Date:

Obsidian blade linked to Coronado’s expedition to find the fabled city of gold

Archaeologists suggest that a flaked-stone obsidian blade could be linked to the expedition led by Francisco Vasquez de Coronado to search for the fabled city of gold.

Francisco Vázquez de Coronado was a Spanish explorer and conquistador, who led an expedition from what is now Mexico to present-day Kansas from 1540 to 1542.

- Advertisement -

Coronado was searching for Cibola, also known as the Seven Cities of gold, which according to legend was a fabled province that held vast cities constructed from gold.

The legend may have its roots in a Portuguese myth about seven cities founded on a mythical rectangular island called Antillia in the Atlantic Ocean, as depicted in the 1424 portolan chart of Zuane Pizzigano.

However, most reports about Cibola originate from shipwrecked survivors of the Narváez expedition, a failed colonial enterprise to establish settlements and garrisons in the Florida area in 1527.

The obsidian blade was found in the region of the Texas panhandle, which according to researchers from the Southern Methodist University (SMU) was likely dropped by a member of Coronado’s expedition, that included people indigenous to Mexico.

- Advertisement -

A spectrometer analysis of the blade’s chemical composition reveals that it originates from the Central Mexico’s Sierra de Pachuca mountain range, where indigenous people used obsidian to produce cutting tools until the Spanish conquest.

SMU anthropologist, Matthew Boulanger, said: “This small unassuming artefact fits all of the requirements for convincing evidence of a Coronado presence in the Texas panhandle.”

“It is the correct form of artefact, it is fully consistent with other finds, the correct material, found in the correct location, and there are no indications of an intentional hoax,” added Boulanger.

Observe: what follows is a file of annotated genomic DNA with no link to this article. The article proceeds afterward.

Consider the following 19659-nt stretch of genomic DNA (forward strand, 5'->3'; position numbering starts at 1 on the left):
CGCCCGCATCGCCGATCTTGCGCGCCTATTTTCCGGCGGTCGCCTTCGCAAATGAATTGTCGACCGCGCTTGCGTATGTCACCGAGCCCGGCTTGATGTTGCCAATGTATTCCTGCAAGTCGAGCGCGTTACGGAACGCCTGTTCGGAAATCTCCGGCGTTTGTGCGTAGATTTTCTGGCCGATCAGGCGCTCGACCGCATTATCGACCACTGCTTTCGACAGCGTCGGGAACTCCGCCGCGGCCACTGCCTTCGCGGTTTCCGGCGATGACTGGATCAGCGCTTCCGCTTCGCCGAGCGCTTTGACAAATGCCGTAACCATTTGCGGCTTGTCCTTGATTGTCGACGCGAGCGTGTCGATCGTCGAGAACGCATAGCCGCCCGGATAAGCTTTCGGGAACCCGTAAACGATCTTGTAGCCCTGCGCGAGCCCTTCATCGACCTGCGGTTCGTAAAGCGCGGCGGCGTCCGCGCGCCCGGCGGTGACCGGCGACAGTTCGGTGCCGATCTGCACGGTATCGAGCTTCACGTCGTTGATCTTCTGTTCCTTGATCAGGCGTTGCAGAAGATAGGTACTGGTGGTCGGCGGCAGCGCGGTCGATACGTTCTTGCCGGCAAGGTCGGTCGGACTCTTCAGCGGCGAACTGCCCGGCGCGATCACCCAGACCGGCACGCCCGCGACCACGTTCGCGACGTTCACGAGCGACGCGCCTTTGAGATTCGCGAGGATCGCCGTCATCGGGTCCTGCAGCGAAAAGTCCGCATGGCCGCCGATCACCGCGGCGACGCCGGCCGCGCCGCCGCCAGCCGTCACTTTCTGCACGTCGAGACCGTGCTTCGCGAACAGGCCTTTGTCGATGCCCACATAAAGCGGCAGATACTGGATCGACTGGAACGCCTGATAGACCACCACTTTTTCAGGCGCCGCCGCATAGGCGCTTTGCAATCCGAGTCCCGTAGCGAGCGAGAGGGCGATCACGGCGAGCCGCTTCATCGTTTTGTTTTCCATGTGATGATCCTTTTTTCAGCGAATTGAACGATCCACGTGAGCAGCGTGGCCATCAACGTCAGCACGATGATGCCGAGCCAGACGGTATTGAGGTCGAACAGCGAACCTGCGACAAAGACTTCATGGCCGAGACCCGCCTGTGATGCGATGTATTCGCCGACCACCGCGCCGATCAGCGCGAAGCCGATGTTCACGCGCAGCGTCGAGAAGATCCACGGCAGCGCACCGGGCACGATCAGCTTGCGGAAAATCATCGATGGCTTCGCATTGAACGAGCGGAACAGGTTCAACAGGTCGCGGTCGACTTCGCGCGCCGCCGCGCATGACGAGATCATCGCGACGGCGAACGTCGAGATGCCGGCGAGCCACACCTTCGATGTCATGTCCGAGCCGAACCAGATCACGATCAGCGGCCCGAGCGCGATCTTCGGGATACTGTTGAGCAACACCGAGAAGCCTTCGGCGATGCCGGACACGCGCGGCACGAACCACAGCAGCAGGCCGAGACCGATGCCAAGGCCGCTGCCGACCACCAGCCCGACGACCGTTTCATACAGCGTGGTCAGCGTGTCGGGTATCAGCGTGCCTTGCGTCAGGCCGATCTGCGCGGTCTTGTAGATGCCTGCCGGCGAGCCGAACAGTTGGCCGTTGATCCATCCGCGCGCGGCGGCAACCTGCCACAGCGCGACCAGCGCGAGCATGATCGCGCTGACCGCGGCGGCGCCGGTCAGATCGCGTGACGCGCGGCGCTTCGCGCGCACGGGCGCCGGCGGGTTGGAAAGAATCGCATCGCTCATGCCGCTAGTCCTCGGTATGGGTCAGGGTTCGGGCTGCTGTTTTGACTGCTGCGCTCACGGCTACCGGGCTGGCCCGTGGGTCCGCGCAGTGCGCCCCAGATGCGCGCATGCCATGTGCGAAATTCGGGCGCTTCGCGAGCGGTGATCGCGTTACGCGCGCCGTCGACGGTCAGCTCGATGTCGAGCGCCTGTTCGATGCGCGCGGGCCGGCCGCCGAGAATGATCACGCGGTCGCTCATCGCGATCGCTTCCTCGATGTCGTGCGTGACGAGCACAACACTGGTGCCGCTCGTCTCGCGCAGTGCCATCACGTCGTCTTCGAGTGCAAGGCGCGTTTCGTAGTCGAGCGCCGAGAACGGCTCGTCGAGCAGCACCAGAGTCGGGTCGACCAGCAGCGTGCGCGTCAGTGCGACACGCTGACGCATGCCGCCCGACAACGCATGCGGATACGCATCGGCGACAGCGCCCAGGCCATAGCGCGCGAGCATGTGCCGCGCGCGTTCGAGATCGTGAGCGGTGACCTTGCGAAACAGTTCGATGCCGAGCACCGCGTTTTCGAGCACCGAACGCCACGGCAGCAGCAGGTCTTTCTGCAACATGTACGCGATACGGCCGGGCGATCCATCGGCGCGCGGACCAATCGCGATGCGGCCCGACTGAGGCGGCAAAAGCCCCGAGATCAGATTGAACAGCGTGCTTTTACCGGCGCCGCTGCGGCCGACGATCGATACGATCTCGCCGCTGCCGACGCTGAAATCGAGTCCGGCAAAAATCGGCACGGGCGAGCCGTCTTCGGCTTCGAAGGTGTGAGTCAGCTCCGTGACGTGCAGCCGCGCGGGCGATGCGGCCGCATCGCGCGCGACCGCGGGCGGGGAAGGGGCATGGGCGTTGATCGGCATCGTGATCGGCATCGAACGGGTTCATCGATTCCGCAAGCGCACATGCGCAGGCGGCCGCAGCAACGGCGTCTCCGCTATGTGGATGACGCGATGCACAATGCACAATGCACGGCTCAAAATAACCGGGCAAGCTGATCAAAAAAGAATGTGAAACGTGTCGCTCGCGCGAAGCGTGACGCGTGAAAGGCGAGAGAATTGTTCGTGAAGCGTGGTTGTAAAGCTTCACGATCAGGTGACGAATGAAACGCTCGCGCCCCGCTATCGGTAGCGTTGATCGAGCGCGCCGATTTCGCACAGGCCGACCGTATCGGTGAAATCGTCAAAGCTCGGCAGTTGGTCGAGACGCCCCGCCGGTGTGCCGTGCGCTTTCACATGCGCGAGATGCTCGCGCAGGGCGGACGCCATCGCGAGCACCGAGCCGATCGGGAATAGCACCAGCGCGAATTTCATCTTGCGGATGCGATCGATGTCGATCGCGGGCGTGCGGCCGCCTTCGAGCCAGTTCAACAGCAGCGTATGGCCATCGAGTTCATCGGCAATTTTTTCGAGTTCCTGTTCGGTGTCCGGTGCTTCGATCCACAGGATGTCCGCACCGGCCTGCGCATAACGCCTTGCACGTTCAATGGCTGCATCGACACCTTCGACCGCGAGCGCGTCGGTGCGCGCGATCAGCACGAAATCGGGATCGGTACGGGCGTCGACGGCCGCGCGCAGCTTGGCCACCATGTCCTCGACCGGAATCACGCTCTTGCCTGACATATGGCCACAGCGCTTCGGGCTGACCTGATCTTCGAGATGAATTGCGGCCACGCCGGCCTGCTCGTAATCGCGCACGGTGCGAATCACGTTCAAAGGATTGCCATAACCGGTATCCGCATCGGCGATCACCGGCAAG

Further studies have traced the path of the expedition passing through the United States by studying other examples of central Mexican obsidian blades discarded by the expedition members.

Header Image Credit : Alamy

Sources : Southern Methodist University – Artefact could be linked to Spanish explorer Coronado’s expedition across Texas Panhandle.

- Advertisement -
spot_img
Mark Milligan
Mark Milligan
Mark Milligan is multi-award-winning journalist and the Managing Editor at HeritageDaily. His background is in archaeology and computer science, having written over 7,500 articles across several online publications. Mark is a member of the Association of British Science Writers (ABSW), the World Federation of Science Journalists, and in 2023 was the recipient of the British Citizen Award for Education, the BCA Medal of Honour, and the UK Prime Minister's Points of Light Award.
spot_img

Mobile Application

spot_img

Related Articles

Archaeologists reveal hundreds of ancient monuments using LiDAR

A new study published in the journal Antiquity has revealed hundreds of previously unrecorded monuments at Baltinglass in County Wicklow, Ireland.

Archaeologists use revolutionary GPR robot to explore Viking Age site

Archaeologist from NIKU are using a revolutionary new GPR robot to explore a Viking Age site in Norway’s Sandefjord municipality.

Highway construction delayed following Bronze Age discoveries

Excavations in preparation for the S1 Expressway have delayed road construction following the discovery of two Bronze Age settlements.

Archaeologists uncover possible phallus carving at Roman Vindolanda

Excavations at the Roman fort of Vindolanda have uncovered a possible phallus carving near Hadrian’s Wall.

Carbonised Herculaneum papyrus reveals burial place of Plato

An analysis of carbonised papyrus from the Roman town of Herculaneum has revealed the burial place of Plato.

Sealed 18th century glass bottles discovered at George Washington’s Mount Vernon

As part of a $40 million Mansion Revitalisation Project, archaeologists have discovered two sealed 18th century glass bottles at George Washington's Mount Vernon.

Study suggests human occupation in Patagonia prior to the Younger Dryas period

Archaeologists have conducted a study of lithic material from the Pilauco and Los Notros sites in north-western Patagonia, revealing evidence of human occupation in the region prior to the Younger Dryas period.

Fort excavation uncovers Roman sculpture

Archaeologists excavating Stuttgart’s Roman fort have uncovered a statue depicting a Roman god.